Shutting Down the Aryan Brotherhood of Texas

By Dannette Seward

They called themselves Slick, Thumper, Popeye and Stubby. Bam Bam, Dutch, Chopper. Colorful nicknames for some of the guys playing ball for the local weekend league? Not quite. These are just a few of the members of the Aryan Brotherhood of Texas (ABT) recently taken down on charges ranging from racketeering to murder, and these violent criminals don’t play games.

Former Aryan Brotherhood of Texas General Steven Walter Cooke, now serving a life sentence for murder.
Former Aryan Brotherhood of Texas General Steven Walter Cooke, now serving a life sentence for murder.

 

Inspired by the California Aryan Brotherhood, a prison gang that took root in that state’s prison system sometime in the 1960s, the ABT had a similarly inauspicious start amid the cellblocks and prison rec yards of Texas in the early 80s. Thirty years later, that prison gang of thugs had grown to include more than 3,175 confirmed or suspected ABT members in Texas who not only operated within the prison system, but brought their plague of criminal violence and harassment to the streets of every judicial district in the state. Directed by a committee of so-called “Generals,” and governed by a constitution dedicated to “the sublime principle of white supremacy,” by 2008 the ABT had cemented its reputation as one of the most horrifying outfits in Texas, and one that would stop at nothing – be it kidnapping, torture, even murder by beheading – to protect its interests. In the words of Department of Justice Assistant Attorney General Caldwell, “The Aryan Brotherhood of Texas launched its murderous and racist ideology within the Texas prisons, but unleashed a violent crime wave that jumped the prison walls and spread like a virus.”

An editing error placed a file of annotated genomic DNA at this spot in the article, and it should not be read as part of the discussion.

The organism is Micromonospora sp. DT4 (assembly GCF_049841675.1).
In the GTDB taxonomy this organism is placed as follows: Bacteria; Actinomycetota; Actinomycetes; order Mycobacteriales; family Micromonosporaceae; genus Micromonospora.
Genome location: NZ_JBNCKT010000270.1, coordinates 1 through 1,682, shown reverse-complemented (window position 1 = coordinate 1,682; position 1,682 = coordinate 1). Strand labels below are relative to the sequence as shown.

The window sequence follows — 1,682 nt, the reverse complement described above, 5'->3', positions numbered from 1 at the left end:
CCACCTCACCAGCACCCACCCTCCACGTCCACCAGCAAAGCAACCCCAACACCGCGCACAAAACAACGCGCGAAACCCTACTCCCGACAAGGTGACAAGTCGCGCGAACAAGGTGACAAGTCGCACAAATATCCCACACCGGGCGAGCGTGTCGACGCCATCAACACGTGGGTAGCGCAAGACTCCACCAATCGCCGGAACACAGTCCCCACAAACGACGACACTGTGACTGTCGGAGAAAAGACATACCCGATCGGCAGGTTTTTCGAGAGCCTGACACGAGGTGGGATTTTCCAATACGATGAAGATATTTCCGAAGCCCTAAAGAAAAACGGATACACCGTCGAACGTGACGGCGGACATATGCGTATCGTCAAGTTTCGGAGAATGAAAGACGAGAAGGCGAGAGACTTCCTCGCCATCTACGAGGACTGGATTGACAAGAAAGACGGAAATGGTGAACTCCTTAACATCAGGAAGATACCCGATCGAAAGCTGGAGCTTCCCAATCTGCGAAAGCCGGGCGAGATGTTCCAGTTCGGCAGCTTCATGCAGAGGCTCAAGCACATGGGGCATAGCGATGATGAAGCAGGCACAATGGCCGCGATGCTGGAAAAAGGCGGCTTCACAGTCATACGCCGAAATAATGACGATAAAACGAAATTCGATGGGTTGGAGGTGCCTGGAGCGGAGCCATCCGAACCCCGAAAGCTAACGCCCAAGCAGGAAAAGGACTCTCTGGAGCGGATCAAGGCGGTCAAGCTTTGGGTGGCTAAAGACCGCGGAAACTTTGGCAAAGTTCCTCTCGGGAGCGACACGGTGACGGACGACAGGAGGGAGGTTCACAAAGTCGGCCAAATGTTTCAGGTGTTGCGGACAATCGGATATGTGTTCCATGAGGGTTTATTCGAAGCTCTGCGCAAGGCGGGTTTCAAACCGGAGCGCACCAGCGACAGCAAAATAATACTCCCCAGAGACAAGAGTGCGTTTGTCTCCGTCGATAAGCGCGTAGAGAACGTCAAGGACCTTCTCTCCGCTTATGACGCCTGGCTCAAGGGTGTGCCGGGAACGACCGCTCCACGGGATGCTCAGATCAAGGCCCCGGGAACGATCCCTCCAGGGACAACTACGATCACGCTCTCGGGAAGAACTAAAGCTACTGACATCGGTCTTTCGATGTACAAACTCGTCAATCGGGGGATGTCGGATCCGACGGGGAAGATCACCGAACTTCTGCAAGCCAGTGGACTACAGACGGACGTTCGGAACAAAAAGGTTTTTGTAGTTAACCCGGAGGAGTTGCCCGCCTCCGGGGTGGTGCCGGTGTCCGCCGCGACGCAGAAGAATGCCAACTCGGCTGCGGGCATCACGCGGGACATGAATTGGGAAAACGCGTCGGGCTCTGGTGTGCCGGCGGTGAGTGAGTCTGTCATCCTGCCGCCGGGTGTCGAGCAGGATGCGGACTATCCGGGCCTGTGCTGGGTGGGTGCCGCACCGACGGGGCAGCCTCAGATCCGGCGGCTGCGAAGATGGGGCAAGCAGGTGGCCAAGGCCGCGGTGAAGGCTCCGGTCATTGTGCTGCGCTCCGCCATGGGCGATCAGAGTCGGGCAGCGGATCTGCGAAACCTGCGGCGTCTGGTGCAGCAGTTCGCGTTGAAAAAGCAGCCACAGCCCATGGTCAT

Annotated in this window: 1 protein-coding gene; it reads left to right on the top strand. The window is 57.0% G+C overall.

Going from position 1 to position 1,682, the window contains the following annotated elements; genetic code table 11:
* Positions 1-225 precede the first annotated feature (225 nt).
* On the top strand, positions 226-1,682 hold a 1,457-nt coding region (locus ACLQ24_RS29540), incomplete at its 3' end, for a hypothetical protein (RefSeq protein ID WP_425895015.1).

That was six years ago. The ABT operating in Texas today is, according to U.S. Attorney for the Southern District of Texas Kenneth Magdison, an “effectively dismantled” shadow of its former self thanks to a Bureau of Alcohol, Tobacco, Firearms and Explosives (ATF) investigation that started on a jailhouse tip in 2008, then quickly grew to a close-knit statewide task force of dozens of local, county, state and federal law enforcement agencies working in partnership to end the ABT’s reign of terror.

Some of the evidence seized during the ATF–led six year Aryan Brotherhood of Texas investigation.
Some of the evidence seized during the ATF–led six year Aryan Brotherhood of Texas investigation.

 

Over a six-year period, the ATF-led task force investigation amassed a vast and horrifying dossier of charges against the ABT, including murder, murder for hire, kidnapping, aggravated assault, aggravated robbery, trafficking in firearms, drug dealing, counterfeiting, and identity theft. The operation wrapped up in September 2014 as the last of 73 accrued convictions rolled in. Thus far it has resulted in six life sentences and more than 900 years of combined sentences for ABT members.

With the ABT’s entire leadership behind bars and its organization in shambles, it might be tempting to chalk the success of this lengthy operation up to a simple victory of law and order over the worst of the worst kind of criminal. The ATF special agent who initiated the investigation into the ABT all those years ago said, “The real story here is the amazing cooperation between all of these entities and agencies to stop these guys. It is unprecedented.”

To learn more about the ABT and the six year investigation that brought it to its knees, visit the ATF website and read the details of the last 36 convictions in the case that came down in September.

Last Reviewed April 26, 2018